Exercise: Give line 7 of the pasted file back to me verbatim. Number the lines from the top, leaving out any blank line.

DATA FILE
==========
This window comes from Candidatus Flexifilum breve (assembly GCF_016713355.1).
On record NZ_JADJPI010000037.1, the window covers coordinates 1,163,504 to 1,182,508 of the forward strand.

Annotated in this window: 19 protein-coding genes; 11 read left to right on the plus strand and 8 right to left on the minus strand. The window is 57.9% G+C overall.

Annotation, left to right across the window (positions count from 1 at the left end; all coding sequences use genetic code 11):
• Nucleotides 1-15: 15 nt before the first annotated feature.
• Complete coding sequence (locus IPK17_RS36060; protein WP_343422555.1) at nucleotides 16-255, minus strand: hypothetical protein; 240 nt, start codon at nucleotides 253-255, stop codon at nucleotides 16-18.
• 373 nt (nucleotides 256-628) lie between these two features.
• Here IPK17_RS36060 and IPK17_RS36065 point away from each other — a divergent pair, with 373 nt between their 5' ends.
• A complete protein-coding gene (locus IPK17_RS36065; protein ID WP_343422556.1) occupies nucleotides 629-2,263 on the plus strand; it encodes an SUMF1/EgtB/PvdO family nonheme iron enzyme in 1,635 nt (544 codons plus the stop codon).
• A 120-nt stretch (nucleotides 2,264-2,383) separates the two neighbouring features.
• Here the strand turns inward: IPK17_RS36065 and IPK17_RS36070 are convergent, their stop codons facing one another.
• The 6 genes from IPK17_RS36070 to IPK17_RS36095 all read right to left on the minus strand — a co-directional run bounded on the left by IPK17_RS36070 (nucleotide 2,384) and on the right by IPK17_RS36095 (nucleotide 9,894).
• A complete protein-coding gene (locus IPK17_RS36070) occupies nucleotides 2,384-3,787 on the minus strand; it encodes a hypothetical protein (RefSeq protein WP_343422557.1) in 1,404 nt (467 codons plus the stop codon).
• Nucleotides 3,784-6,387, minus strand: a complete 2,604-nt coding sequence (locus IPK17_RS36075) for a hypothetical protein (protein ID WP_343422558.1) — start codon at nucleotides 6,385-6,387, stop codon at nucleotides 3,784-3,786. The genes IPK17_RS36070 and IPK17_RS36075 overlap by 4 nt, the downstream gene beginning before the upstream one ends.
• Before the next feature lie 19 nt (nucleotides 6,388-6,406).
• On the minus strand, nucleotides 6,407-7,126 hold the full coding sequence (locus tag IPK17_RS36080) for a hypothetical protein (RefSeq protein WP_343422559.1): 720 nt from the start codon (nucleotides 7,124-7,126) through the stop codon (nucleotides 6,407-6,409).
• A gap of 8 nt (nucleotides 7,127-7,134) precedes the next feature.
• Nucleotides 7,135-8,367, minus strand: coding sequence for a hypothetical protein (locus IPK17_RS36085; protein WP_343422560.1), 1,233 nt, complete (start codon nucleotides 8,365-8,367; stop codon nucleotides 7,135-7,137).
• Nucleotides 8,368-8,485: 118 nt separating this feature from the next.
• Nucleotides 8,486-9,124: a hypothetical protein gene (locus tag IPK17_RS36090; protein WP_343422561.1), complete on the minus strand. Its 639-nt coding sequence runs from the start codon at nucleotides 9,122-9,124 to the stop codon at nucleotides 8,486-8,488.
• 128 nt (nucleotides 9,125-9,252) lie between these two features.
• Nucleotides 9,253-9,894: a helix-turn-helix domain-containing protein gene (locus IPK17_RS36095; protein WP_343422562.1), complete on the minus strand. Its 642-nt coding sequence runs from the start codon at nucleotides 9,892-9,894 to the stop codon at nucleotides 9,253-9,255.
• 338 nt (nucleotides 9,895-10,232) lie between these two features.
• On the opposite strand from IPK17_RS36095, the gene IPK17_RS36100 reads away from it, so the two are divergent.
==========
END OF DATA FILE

• 373 nt (nucleotides 256-628) lie between these two features.